Internal Wave Generation and Near-Resonant Interactions: Theory and Applications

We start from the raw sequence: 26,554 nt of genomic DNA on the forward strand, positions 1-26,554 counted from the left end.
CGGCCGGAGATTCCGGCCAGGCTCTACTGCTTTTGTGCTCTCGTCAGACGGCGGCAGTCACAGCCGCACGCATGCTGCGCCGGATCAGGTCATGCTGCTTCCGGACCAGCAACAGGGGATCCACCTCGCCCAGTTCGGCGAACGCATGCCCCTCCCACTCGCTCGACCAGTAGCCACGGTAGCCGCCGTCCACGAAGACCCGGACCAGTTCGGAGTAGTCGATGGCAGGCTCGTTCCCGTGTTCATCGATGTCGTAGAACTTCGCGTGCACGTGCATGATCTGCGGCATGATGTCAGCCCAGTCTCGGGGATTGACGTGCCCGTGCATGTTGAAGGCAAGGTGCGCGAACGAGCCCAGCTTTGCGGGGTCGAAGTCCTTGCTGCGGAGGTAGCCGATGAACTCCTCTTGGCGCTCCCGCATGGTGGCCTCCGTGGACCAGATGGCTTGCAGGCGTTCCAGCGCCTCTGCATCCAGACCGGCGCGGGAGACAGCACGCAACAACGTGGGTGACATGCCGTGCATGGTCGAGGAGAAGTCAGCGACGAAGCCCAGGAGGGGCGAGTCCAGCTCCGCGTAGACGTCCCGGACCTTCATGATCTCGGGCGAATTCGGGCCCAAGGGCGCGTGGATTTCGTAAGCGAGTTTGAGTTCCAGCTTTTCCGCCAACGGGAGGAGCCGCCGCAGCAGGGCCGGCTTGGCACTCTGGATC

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Near-resonant triad interactions and wave generation theory are investigated for continuously stratified fluids. Interaction equations are derived for spatially-varying wave trains under the inviscid Boussinesq approximation. Rotational effects are included, and properties of the underlying eigenvalue problem are explored. To facilitate a numerical study of the near-resonant interactions, numerical methods are developed and an analysis of wave generation on a periodic domain is performed. Numerical experiments using laboratory and ocean-scale parameters are conducted, and the simulations confirm the validity of the wave forcing theory. Interaction experiments demonstrate a strong tendency for waves to exhibit nonlinear behaviour. While resonant interactions are observed in the laboratory scale simulations, nonlinear steepening effects and the formation of solitary-like waves dominate the ocean-scale experiments. The results suggest that the weakly-nonlinear interaction theory is only appropriate in a limited parameter regime. The problem of analyzing forced wave equations on an infinite domain is also considered. Motivated by the results obtained on a periodic domain, asymptotic analysis is applied to three important wave equations. The method of steepest descents is used to determine the large-time behaviour for the linearized Korteweg-de Vries, Benjamin-Bona-Mahony, and internal gravity wave equations. The asymptotic results are compared with numerical experiments and found to agree to high precision.